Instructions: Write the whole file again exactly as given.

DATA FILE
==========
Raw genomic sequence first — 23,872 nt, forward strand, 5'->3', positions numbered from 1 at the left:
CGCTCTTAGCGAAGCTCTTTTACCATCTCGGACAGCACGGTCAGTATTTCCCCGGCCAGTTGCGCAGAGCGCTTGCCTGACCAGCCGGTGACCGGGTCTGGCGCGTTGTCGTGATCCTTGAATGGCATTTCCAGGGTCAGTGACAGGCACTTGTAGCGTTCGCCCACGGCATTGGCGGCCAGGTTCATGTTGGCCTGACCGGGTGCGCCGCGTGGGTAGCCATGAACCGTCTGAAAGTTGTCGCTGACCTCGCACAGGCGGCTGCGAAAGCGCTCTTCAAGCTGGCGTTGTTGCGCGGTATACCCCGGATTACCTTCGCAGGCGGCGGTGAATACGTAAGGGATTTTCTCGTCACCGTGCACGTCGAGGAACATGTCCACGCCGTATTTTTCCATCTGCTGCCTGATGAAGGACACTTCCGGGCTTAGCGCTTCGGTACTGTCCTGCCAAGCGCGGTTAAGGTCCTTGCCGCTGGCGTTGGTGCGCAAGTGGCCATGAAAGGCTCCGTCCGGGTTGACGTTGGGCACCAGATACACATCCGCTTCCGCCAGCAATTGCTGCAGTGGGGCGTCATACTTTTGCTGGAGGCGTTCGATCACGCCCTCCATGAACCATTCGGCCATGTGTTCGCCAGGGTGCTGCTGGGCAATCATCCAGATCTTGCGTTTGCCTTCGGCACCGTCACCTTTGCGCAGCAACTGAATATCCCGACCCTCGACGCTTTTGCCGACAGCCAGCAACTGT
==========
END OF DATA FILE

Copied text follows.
Raw genomic sequence first — 23,872 nt, forward strand, 5'->3', positions numbered from 1 at the left:
CGCTCTTAGCGAAGCTCTTTTACCATCTCGGACAGCACGGTCAGTATTTCCCCGGCCAGTTGCGCAGAGCGCTTGCCTGACCAGCCGGTGACCGGGTCTGGCGCGTTGTCGTGATCCTTGAATGGCATTTCCAGGGTCAGTGACAGGCACTTGTAGCGTTCGCCCACGGCATTGGCGGCCAGGTTCATGTTGGCCTGACCGGGTGCGCCGCGTGGGTAGCCATGAACCGTCTGAAAGTTGTCGCTGACCTCGCACAGGCGGCTGCGAAAGCGCTCTTCAAGCTGGCGTTGTTGCGCGGTATACCCCGGATTACCTTCGCAGGCGGCGGTGAATACGTAAGGGATTTTCTCGTCACCGTGCACGTCGAGGAACATGTCCACGCCGTATTTTTCCATCTGCTGCCTGATGAAGGACACTTCCGGGCTTAGCGCTTCGGTACTGTCCTGCCAAGCGCGGTTAAGGTCCTTGCCGCTGGCGTTGGTGCGCAAGTGGCCATGAAAGGCTCCGTCCGGGTTGACGTTGGGCACCAGATACACATCCGCTTCCGCCAGCAATTGCTGCAGTGGGGCGTCATACTTTTGCTGGAGGCGTTCGATCACGCCCTCCATGAACCATTCGGCCATGTGTTCGCCAGGGTGCTGCTGGGCAATCATCCAGATCTTGCGTTTGCCTTCGGCACCGTCACCTTTGCGCAGCAACTGAATATCCCGACCCTCGACGCTTTTGCCGACAGCCAGCAACTGT